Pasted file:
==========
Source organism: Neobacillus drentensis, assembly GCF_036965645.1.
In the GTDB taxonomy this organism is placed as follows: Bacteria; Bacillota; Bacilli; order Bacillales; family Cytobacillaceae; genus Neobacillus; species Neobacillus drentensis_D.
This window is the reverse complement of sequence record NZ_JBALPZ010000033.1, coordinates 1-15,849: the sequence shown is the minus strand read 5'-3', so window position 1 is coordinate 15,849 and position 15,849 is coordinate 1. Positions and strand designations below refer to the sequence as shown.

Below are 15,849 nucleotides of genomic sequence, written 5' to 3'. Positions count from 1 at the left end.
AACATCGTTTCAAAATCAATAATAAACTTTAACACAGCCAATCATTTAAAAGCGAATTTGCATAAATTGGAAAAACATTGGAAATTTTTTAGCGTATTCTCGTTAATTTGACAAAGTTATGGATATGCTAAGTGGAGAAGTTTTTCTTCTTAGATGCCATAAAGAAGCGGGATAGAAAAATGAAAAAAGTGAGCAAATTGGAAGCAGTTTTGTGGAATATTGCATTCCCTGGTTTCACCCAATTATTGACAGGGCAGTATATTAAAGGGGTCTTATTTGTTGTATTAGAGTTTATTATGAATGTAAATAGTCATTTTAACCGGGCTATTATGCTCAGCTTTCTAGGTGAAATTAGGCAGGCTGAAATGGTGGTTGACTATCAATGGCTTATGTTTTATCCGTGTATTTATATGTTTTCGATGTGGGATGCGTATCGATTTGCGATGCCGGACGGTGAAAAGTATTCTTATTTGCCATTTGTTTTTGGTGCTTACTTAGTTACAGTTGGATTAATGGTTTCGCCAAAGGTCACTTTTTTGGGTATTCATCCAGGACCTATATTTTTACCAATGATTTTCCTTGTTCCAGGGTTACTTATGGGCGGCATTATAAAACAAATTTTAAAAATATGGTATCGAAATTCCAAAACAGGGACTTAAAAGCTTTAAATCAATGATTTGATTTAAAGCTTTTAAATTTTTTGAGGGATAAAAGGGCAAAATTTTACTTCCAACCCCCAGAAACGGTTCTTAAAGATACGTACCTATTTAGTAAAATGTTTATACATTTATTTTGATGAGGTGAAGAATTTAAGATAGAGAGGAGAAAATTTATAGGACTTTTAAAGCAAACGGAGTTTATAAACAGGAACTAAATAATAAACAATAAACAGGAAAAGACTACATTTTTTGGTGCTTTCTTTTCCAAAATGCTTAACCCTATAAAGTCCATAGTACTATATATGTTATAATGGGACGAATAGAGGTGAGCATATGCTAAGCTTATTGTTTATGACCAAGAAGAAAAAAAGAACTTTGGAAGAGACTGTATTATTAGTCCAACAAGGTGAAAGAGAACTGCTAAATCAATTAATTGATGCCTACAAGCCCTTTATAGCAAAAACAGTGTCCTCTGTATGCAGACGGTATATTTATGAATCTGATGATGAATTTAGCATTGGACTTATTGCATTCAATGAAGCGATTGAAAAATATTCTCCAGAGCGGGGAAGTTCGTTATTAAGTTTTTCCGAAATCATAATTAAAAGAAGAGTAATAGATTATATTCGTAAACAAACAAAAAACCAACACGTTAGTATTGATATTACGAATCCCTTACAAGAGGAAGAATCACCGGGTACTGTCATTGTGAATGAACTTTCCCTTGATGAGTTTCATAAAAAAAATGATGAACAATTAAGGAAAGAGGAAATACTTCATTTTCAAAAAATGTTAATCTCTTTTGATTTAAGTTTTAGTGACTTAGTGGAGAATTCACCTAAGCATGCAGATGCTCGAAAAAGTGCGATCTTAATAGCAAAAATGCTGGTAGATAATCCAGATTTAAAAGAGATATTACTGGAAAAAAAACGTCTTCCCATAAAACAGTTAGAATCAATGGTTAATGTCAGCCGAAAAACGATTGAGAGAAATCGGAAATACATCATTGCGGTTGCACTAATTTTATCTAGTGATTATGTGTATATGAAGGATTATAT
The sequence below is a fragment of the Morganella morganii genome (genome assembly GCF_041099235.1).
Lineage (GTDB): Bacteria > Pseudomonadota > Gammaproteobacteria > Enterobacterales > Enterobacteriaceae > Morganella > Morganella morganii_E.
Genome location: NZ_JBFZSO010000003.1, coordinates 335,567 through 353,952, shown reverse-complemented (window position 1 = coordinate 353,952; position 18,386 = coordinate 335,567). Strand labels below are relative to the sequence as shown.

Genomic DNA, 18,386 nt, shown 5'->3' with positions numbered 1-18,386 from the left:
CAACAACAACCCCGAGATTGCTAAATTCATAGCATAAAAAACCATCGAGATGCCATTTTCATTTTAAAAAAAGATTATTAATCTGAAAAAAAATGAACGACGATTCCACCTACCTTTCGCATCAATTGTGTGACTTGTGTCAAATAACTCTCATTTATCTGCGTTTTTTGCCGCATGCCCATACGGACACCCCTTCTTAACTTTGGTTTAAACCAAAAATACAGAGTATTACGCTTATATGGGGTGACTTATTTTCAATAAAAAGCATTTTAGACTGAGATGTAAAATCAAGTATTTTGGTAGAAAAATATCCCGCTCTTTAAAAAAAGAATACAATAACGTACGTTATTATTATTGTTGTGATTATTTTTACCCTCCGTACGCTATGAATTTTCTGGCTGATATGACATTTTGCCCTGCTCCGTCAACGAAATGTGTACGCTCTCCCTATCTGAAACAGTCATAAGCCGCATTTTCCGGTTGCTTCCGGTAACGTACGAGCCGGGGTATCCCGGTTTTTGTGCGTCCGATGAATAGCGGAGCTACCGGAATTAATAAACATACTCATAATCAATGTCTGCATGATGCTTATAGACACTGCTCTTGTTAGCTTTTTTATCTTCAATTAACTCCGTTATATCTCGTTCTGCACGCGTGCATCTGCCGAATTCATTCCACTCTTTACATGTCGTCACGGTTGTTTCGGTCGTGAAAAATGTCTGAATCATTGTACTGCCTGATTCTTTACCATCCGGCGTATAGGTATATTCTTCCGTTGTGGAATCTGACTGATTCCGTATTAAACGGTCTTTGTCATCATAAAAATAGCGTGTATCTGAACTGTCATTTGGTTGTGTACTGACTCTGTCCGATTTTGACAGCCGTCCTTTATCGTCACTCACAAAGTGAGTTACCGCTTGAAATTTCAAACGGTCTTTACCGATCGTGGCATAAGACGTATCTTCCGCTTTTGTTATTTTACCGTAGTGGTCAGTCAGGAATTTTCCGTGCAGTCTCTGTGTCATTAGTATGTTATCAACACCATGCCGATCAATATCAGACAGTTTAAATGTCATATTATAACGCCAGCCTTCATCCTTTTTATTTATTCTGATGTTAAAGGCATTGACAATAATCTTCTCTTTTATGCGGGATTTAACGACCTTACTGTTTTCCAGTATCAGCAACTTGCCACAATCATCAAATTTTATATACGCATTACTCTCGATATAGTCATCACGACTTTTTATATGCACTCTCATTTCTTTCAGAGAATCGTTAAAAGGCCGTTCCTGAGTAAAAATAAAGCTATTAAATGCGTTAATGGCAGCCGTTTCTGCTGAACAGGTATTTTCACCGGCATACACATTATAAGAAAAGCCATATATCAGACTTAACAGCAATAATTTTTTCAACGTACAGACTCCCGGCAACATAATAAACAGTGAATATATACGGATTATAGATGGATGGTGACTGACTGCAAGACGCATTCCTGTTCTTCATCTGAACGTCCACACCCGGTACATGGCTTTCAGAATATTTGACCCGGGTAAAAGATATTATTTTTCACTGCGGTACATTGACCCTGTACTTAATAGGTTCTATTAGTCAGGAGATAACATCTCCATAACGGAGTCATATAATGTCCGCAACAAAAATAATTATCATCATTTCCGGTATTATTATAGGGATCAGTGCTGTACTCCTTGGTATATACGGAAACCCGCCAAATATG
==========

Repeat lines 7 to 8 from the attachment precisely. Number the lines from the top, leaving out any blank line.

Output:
Lineage (GTDB): Bacteria > Pseudomonadota > Gammaproteobacteria > Enterobacterales > Enterobacteriaceae > Morganella > Morganella morganii_E.
Genome location: NZ_JBFZSO010000003.1, coordinates 335,567 through 353,952, shown reverse-complemented (window position 1 = coordinate 353,952; position 18,386 = coordinate 335,567). Strand labels below are relative to the sequence as shown.